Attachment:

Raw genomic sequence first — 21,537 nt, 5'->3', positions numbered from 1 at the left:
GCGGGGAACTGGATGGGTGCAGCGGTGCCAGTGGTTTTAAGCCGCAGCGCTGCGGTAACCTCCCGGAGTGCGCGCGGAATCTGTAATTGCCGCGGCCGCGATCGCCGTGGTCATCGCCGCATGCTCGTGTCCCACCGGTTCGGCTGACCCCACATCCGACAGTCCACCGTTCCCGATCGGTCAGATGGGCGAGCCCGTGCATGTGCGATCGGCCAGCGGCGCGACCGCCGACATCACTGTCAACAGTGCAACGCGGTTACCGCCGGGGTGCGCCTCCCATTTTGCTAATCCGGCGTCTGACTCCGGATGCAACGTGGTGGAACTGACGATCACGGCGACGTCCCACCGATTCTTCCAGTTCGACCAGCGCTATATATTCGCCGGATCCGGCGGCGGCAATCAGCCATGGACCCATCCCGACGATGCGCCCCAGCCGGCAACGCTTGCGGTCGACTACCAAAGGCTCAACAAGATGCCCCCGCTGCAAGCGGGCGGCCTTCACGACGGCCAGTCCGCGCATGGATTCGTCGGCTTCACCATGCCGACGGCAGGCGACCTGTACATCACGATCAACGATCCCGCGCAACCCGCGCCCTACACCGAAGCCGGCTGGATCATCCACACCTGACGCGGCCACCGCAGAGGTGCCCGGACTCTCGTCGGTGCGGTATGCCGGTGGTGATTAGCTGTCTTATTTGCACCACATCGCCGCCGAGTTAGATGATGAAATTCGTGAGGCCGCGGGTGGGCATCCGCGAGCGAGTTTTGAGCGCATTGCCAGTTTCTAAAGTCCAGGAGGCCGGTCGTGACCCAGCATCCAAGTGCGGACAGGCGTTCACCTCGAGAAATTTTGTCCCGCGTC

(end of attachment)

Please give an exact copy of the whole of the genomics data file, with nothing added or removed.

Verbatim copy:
Raw genomic sequence first — 21,537 nt, 5'->3', positions numbered from 1 at the left:
GCGGGGAACTGGATGGGTGCAGCGGTGCCAGTGGTTTTAAGCCGCAGCGCTGCGGTAACCTCCCGGAGTGCGCGCGGAATCTGTAATTGCCGCGGCCGCGATCGCCGTGGTCATCGCCGCATGCTCGTGTCCCACCGGTTCGGCTGACCCCACATCCGACAGTCCACCGTTCCCGATCGGTCAGATGGGCGAGCCCGTGCATGTGCGATCGGCCAGCGGCGCGACCGCCGACATCACTGTCAACAGTGCAACGCGGTTACCGCCGGGGTGCGCCTCCCATTTTGCTAATCCGGCGTCTGACTCCGGATGCAACGTGGTGGAACTGACGATCACGGCGACGTCCCACCGATTCTTCCAGTTCGACCAGCGCTATATATTCGCCGGATCCGGCGGCGGCAATCAGCCATGGACCCATCCCGACGATGCGCCCCAGCCGGCAACGCTTGCGGTCGACTACCAAAGGCTCAACAAGATGCCCCCGCTGCAAGCGGGCGGCCTTCACGACGGCCAGTCCGCGCATGGATTCGTCGGCTTCACCATGCCGACGGCAGGCGACCTGTACATCACGATCAACGATCCCGCGCAACCCGCGCCCTACACCGAAGCCGGCTGGATCATCCACACCTGACGCGGCCACCGCAGAGGTGCCCGGACTCTCGTCGGTGCGGTATGCCGGTGGTGATTAGCTGTCTTATTTGCACCACATCGCCGCCGAGTTAGATGATGAAATTCGTGAGGCCGCGGGTGGGCATCCGCGAGCGAGTTTTGAGCGCATTGCCAGTTTCTAAAGTCCAGGAGGCCGGTCGTGACCCAGCATCCAAGTGCGGACAGGCGTTCACCTCGAGAAATTTTGTCCCGCGTC